Education And Debate

Commentary: Change will not happen overnight

BMJ 2005; 330 doi: https://doi.org/10.1136/bmj.330.7485.250 (Published 27 January 2005) Cite this as: BMJ 2005;330:250
  1. A Griekspoor (griekspoora@who.int), technical officer, policies, capacities and intelligence1,
  2. D Nabarro, representative of director general for health1,
  3. A Loretti, coordinator of policies, capacities and intelligence1,
  4. I Smith, adviser to director general2
  1. 1Department of Health Action in Crises, World Health Organization, 20 Avenue Appia, CH-1211 Geneva 27, Switzerland
  2. 2Director General's Office, World Health Organisation
  1. Correspondence to: A Griekspoor

We endorse the view expressed by Walker et al, that short term thinking and related funding mechanisms can undermine efforts for a more sustained approach to reducing the risk of disaster.1 Inequity in the scale of response poses other problems. Over the past decade, about half of the $2bn (£1bn; €1.5bn) committed to the Inter Agency Standing Committee Consolidated Appeals went to high profile crises such as those occurring in Bosnia, Afghanistan, and Kosovo. Other countries affected by chronic conflict, such as Liberia and Somalia, received much less per person affected, although their needs are at least as great. Rapid onset disasters can also trigger a series of responses that are influenced more by emotions or political motives than by evidence based assessments of needs.2 Some of these responses are harmful and can add to the suffering or chaos, such as rapid burials in mass graves because of unwarranted fear of epidemics.3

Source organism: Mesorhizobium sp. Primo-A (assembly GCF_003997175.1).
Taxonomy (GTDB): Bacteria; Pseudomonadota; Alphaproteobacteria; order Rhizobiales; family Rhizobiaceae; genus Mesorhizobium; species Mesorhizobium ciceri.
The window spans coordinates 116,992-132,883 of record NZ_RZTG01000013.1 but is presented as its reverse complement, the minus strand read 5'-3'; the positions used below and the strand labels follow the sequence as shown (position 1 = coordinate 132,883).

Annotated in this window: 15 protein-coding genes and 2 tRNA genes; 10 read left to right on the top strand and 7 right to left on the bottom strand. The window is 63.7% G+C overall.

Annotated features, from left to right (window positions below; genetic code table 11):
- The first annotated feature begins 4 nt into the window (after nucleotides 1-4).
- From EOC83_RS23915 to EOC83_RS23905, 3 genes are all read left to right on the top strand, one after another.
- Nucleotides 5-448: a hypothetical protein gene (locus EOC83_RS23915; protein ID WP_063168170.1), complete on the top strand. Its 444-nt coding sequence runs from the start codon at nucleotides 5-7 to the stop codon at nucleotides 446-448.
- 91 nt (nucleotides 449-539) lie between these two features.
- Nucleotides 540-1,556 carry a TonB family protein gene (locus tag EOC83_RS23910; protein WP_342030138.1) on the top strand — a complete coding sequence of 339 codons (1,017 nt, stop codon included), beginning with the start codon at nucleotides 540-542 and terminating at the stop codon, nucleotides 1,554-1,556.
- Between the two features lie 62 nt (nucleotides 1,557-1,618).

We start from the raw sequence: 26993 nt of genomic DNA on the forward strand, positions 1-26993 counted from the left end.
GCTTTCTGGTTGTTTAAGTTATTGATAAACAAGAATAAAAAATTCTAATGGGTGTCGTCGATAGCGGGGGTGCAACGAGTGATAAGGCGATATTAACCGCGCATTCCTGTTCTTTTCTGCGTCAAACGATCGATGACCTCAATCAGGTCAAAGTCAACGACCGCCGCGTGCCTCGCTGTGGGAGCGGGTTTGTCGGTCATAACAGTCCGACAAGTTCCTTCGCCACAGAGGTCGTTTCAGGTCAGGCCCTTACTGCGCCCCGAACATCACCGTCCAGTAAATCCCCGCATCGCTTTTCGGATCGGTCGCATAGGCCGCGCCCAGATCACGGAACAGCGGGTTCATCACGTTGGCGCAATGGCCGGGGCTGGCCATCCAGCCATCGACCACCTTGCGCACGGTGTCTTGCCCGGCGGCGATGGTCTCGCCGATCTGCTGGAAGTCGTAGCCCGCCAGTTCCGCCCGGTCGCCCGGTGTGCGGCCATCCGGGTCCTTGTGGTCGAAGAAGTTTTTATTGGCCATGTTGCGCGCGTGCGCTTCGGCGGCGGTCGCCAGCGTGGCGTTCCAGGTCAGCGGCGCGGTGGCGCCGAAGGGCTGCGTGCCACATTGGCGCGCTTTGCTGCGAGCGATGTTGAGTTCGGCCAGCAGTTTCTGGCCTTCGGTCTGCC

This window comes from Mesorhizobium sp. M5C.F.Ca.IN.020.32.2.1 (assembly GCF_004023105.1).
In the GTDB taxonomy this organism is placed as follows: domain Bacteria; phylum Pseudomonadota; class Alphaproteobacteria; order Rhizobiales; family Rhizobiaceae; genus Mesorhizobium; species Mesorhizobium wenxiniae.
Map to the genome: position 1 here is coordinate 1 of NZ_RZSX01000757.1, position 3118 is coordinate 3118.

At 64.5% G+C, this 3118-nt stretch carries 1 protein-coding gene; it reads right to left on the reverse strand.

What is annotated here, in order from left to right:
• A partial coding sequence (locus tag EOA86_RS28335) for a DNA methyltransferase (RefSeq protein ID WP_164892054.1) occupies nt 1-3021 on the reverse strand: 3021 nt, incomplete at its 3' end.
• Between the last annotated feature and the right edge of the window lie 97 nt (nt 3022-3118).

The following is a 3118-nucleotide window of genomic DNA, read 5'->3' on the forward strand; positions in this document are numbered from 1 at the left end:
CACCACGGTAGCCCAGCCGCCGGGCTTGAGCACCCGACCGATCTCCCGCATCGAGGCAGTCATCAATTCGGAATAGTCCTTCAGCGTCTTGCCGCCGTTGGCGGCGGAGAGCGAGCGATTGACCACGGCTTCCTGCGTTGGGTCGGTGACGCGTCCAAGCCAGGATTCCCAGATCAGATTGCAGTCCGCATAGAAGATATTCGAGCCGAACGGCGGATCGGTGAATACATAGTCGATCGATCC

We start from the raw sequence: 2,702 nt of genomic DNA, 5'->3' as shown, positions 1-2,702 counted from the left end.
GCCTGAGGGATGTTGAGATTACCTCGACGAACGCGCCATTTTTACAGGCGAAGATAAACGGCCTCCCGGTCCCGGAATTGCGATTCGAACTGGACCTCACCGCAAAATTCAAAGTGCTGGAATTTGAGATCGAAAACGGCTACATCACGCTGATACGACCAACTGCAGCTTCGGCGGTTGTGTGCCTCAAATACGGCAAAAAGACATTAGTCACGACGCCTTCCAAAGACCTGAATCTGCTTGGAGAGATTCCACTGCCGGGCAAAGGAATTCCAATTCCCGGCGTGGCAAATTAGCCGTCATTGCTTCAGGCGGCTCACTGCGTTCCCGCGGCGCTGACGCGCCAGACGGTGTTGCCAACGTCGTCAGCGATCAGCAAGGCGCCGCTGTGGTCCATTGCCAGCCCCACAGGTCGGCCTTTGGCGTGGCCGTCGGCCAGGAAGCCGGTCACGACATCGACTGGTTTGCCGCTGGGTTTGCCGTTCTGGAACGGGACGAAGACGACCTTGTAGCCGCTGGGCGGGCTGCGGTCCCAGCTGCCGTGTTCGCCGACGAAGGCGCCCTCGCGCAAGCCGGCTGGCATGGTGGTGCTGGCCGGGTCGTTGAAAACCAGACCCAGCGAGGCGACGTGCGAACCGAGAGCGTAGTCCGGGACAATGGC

It is harder to raise funds for disaster prevention, preparedness, …

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